Bel Air commissioners ready to move forward with new police department facility

Bel Air officials are confident they have the support of most residents to begin moving forward with a new space for the police department, which will come with the town’s first tax rate increase in 15 years.

The town commissioners hosted a public hearing Monday to solicit comments from residents and make sure they are aware the police department project can’t be done without raising taxes.


“I would say we are [ready to move forward]. We’ve certainly reached as much of the public as we can,” Mayor Susan Burdette said. “From Monday’s hearing, and people I have talked to, almost everyone has been for the police department. They understand the conditions and I really, personally, haven’t heard anyone who could not take a tax increase.”

Town Administrator Jesse Bane said Wednesday the tax rate, which last went up in 2004, could go up as much as 5 cents per $100 of assessed value, but an increase of 3 to 4 cents is more likely.

A proposed Bel Air budget for fiscal 2020, with no tax increases and no cuts in services, was presented to the Board of Town Commissioners Monday evening.

Burdette said four of the five commissioners are ready for the next step — she hasn’t spoken with Commissioner Patrick Richards, who was out of town for Monday’s hearing, and she didn’t want to speak for him.

Bane said the police department committee is preparing its final report, which should be presented to the commissioners at their next work session, on April 23, after which the commissioners can vote to move forward.

He anticipates it would be 12 to 18 months once the commissioners give the go-ahead before any construction begins.

Before that can start, the town needs the actual plans drawn for the building addition — the town has been using conceptual plans so far — and work on financing options, Bane said.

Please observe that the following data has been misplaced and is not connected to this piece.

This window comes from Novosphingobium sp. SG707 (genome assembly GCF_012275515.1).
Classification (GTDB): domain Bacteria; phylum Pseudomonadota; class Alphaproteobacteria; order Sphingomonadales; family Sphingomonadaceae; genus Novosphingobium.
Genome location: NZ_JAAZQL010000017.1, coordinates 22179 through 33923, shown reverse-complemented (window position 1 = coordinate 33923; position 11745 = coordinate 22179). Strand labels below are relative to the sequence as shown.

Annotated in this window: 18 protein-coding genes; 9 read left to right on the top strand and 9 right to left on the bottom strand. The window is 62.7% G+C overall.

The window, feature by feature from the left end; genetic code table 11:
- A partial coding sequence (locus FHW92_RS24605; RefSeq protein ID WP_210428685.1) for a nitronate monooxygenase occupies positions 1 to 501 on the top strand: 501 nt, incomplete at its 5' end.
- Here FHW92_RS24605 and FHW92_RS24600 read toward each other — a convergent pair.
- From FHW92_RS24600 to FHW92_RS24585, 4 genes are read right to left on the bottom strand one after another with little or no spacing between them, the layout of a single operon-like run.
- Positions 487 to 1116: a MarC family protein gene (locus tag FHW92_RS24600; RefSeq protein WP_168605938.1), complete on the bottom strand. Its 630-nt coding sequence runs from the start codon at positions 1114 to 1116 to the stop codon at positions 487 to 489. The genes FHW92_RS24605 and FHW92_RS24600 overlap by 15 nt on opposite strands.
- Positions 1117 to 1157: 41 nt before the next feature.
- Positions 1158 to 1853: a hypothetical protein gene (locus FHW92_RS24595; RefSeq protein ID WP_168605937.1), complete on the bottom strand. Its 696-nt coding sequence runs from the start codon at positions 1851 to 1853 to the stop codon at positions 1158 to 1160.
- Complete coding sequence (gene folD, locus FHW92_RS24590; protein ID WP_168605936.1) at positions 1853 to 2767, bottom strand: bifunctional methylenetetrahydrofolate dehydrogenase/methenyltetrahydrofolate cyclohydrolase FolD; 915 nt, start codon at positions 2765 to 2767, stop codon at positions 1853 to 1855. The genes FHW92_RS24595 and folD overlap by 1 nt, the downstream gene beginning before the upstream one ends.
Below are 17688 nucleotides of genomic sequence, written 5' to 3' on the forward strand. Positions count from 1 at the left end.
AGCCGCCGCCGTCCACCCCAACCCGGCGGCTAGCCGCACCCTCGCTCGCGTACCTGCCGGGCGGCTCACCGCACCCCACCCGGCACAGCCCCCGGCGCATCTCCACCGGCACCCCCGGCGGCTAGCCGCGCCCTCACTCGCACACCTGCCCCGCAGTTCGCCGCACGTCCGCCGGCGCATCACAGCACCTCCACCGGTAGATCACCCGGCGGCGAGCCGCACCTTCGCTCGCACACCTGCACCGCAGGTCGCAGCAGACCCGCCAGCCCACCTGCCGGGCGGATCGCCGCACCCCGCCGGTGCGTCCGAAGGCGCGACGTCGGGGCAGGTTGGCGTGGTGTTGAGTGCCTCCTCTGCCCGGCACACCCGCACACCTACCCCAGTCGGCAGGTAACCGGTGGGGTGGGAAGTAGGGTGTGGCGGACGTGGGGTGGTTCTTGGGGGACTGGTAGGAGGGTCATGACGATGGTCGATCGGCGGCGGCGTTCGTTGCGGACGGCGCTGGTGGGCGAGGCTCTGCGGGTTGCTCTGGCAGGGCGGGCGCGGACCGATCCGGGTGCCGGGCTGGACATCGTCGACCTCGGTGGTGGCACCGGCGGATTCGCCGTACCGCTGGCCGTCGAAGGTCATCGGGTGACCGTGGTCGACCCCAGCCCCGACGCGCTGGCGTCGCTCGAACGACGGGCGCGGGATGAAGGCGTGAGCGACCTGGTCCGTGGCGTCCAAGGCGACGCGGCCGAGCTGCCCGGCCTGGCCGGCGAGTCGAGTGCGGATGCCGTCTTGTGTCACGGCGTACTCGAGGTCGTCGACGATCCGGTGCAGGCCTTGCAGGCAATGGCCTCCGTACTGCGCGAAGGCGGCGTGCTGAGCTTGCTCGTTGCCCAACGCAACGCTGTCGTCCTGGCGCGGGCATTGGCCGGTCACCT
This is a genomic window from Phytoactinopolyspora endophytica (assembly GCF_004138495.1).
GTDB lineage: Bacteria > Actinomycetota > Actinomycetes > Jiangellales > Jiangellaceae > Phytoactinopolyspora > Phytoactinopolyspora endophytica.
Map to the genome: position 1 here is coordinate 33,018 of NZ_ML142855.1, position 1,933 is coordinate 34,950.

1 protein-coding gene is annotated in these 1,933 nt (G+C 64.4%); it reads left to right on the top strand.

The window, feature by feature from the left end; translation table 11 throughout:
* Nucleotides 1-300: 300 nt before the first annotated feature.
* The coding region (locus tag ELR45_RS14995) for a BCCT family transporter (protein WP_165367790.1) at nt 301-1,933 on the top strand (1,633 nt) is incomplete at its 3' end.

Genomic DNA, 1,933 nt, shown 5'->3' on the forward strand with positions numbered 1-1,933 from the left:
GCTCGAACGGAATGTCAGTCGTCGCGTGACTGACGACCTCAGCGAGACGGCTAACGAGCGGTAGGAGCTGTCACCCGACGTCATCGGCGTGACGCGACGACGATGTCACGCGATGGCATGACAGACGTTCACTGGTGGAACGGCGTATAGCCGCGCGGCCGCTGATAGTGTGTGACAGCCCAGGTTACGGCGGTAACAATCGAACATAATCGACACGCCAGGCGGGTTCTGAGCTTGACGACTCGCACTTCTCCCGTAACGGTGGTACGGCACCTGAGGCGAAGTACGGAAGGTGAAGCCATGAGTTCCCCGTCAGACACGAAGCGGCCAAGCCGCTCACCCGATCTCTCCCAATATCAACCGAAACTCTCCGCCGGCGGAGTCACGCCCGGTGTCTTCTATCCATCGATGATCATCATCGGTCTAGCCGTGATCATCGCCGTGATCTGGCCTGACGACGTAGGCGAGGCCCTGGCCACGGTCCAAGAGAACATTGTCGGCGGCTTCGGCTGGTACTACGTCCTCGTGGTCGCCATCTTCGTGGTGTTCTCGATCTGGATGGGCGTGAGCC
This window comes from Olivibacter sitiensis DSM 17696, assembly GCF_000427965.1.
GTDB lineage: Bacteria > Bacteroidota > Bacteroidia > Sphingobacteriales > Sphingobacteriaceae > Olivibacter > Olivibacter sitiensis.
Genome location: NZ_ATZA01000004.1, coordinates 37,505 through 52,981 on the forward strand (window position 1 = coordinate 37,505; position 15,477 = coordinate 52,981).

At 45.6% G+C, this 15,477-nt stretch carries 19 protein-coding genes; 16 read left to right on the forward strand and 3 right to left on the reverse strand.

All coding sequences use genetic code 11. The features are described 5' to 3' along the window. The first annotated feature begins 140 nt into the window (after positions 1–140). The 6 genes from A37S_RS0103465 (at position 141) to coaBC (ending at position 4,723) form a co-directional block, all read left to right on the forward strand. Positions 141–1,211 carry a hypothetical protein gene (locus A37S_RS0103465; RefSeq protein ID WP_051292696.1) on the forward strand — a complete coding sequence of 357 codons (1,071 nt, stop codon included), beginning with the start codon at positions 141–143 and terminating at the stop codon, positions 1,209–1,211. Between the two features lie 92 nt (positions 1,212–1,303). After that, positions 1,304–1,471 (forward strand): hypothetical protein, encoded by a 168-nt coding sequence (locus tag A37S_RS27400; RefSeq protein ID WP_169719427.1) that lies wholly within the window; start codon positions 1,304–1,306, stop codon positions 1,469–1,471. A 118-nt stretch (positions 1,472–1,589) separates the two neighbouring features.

Public offers support

Over 50 people attended Monday’s public hearing at the Bel Air Armory, 16 of whom spoke, Bane said.

“Most of them said it is needed, it is necessary. While no one wants to see taxes increase, they said do what you have to do to get it done,” Bane said.

Many residents had positive comments for the police department, he added. “We walked away knowing people who live in the Town of Bel Air are very happy with their police department.”

Committee members are looking over concept plans again to see if the proposed 20,000-square-foot, two-story addition to the existing town hall and police department building could be pared down.

The three options for a new space for Bel Air Police Department — two are renovations and expansion of the existing building and one a new, free-standing building — are expected to cost between $8.5 million and $11.4 million.

The committee is also exploring grant possibilities for the addition, estimated to cost $8 million to $8.5 million, with a debt service payment of about $500,000 a year, to keep the increase as low as possible, Bane said.

It would require a tax rate increase of 5 cents, he said, from 50 cents per $100 of assessed value to 55 cents per $100.